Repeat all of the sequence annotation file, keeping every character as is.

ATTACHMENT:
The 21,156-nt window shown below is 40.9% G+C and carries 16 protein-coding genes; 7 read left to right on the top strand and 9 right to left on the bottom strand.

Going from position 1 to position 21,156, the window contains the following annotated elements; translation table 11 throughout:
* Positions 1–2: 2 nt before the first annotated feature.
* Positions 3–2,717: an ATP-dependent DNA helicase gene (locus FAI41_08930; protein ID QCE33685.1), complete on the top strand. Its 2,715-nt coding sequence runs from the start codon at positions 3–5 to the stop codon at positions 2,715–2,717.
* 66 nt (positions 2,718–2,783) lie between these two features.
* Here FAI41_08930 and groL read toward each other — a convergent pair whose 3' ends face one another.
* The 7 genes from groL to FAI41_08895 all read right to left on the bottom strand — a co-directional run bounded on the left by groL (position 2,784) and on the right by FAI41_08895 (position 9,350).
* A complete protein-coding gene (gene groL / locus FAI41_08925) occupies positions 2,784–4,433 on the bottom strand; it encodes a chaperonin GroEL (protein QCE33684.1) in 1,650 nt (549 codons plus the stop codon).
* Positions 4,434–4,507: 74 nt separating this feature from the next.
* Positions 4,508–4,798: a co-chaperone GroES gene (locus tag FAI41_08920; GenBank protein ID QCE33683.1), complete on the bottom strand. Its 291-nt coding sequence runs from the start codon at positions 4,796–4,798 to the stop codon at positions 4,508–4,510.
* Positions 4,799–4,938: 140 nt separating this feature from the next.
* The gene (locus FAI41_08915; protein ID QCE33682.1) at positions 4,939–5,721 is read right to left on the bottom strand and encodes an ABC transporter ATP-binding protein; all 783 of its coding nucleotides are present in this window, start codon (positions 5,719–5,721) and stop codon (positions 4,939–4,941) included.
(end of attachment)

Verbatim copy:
The 21,156-nt window shown below is 40.9% G+C and carries 16 protein-coding genes; 7 read left to right on the top strand and 9 right to left on the bottom strand.

Going from position 1 to position 21,156, the window contains the following annotated elements; translation table 11 throughout:
* Positions 1–2: 2 nt before the first annotated feature.
* Positions 3–2,717: an ATP-dependent DNA helicase gene (locus FAI41_08930; protein ID QCE33685.1), complete on the top strand. Its 2,715-nt coding sequence runs from the start codon at positions 3–5 to the stop codon at positions 2,715–2,717.
* 66 nt (positions 2,718–2,783) lie between these two features.
* Here FAI41_08930 and groL read toward each other — a convergent pair whose 3' ends face one another.
* The 7 genes from groL to FAI41_08895 all read right to left on the bottom strand — a co-directional run bounded on the left by groL (position 2,784) and on the right by FAI41_08895 (position 9,350).
* A complete protein-coding gene (gene groL / locus FAI41_08925) occupies positions 2,784–4,433 on the bottom strand; it encodes a chaperonin GroEL (protein QCE33684.1) in 1,650 nt (549 codons plus the stop codon).
* Positions 4,434–4,507: 74 nt separating this feature from the next.
* Positions 4,508–4,798: a co-chaperone GroES gene (locus tag FAI41_08920; GenBank protein ID QCE33683.1), complete on the bottom strand. Its 291-nt coding sequence runs from the start codon at positions 4,796–4,798 to the stop codon at positions 4,508–4,510.
* Positions 4,799–4,938: 140 nt separating this feature from the next.
* The gene (locus FAI41_08915; protein ID QCE33682.1) at positions 4,939–5,721 is read right to left on the bottom strand and encodes an ABC transporter ATP-binding protein; all 783 of its coding nucleotides are present in this window, start codon (positions 5,719–5,721) and stop codon (positions 4,939–4,941) included.